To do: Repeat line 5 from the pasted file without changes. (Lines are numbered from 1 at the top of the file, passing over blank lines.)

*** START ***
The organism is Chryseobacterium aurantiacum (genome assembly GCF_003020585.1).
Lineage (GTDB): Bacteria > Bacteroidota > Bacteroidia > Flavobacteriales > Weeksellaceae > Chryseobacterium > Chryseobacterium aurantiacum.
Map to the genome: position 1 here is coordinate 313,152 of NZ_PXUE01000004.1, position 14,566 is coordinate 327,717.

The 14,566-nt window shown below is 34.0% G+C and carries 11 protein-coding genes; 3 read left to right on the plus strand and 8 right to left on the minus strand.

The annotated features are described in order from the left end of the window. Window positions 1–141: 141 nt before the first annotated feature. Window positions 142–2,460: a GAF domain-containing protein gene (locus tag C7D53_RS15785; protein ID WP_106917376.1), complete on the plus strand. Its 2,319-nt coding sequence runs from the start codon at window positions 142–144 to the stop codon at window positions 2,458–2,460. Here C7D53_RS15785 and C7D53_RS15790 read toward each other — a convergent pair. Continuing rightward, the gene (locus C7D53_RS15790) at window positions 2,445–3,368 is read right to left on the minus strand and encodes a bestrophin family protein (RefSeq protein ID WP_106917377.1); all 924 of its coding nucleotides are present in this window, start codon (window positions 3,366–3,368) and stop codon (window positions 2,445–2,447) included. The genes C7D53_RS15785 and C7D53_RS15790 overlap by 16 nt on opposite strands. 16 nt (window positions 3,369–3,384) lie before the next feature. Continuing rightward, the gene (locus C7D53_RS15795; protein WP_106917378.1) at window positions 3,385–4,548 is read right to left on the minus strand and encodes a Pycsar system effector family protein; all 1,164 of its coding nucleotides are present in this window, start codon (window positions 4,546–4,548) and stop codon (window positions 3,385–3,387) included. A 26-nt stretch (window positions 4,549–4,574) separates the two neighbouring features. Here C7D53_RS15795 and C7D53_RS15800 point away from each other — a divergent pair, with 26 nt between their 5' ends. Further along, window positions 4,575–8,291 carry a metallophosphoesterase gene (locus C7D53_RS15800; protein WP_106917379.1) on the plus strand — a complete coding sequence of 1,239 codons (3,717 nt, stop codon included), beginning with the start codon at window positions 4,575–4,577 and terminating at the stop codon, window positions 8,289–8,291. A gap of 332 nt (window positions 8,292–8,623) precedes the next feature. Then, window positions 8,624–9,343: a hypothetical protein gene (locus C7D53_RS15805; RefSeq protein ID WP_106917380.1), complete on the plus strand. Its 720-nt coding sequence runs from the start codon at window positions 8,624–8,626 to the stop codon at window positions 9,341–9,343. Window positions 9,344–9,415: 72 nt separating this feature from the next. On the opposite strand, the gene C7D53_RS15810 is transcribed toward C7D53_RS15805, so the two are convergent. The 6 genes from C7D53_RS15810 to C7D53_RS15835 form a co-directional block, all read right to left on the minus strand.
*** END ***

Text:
The annotated features are described in order from the left end of the window. Window positions 1–141: 141 nt before the first annotated feature. Window positions 142–2,460: a GAF domain-containing protein gene (locus tag C7D53_RS15785; protein ID WP_106917376.1), complete on the plus strand. Its 2,319-nt coding sequence runs from the start codon at window positions 142–144 to the stop codon at window positions 2,458–2,460. Here C7D53_RS15785 and C7D53_RS15790 read toward each other — a convergent pair. Continuing rightward, the gene (locus C7D53_RS15790) at window positions 2,445–3,368 is read right to left on the minus strand and encodes a bestrophin family protein (RefSeq protein ID WP_106917377.1); all 924 of its coding nucleotides are present in this window, start codon (window positions 3,366–3,368) and stop codon (window positions 2,445–2,447) included. The genes C7D53_RS15785 and C7D53_RS15790 overlap by 16 nt on opposite strands. 16 nt (window positions 3,369–3,384) lie before the next feature. Continuing rightward, the gene (locus C7D53_RS15795; protein WP_106917378.1) at window positions 3,385–4,548 is read right to left on the minus strand and encodes a Pycsar system effector family protein; all 1,164 of its coding nucleotides are present in this window, start codon (window positions 4,546–4,548) and stop codon (window positions 3,385–3,387) included. A 26-nt stretch (window positions 4,549–4,574) separates the two neighbouring features. Here C7D53_RS15795 and C7D53_RS15800 point away from each other — a divergent pair, with 26 nt between their 5' ends. Further along, window positions 4,575–8,291 carry a metallophosphoesterase gene (locus C7D53_RS15800; protein WP_106917379.1) on the plus strand — a complete coding sequence of 1,239 codons (3,717 nt, stop codon included), beginning with the start codon at window positions 4,575–4,577 and terminating at the stop codon, window positions 8,289–8,291. A gap of 332 nt (window positions 8,292–8,623) precedes the next feature. Then, window positions 8,624–9,343: a hypothetical protein gene (locus C7D53_RS15805; RefSeq protein ID WP_106917380.1), complete on the plus strand. Its 720-nt coding sequence runs from the start codon at window positions 8,624–8,626 to the stop codon at window positions 9,341–9,343. Window positions 9,344–9,415: 72 nt separating this feature from the next. On the opposite strand, the gene C7D53_RS15810 is transcribed toward C7D53_RS15805, so the two are convergent. The 6 genes from C7D53_RS15810 to C7D53_RS15835 form a co-directional block, all read right to left on the minus strand.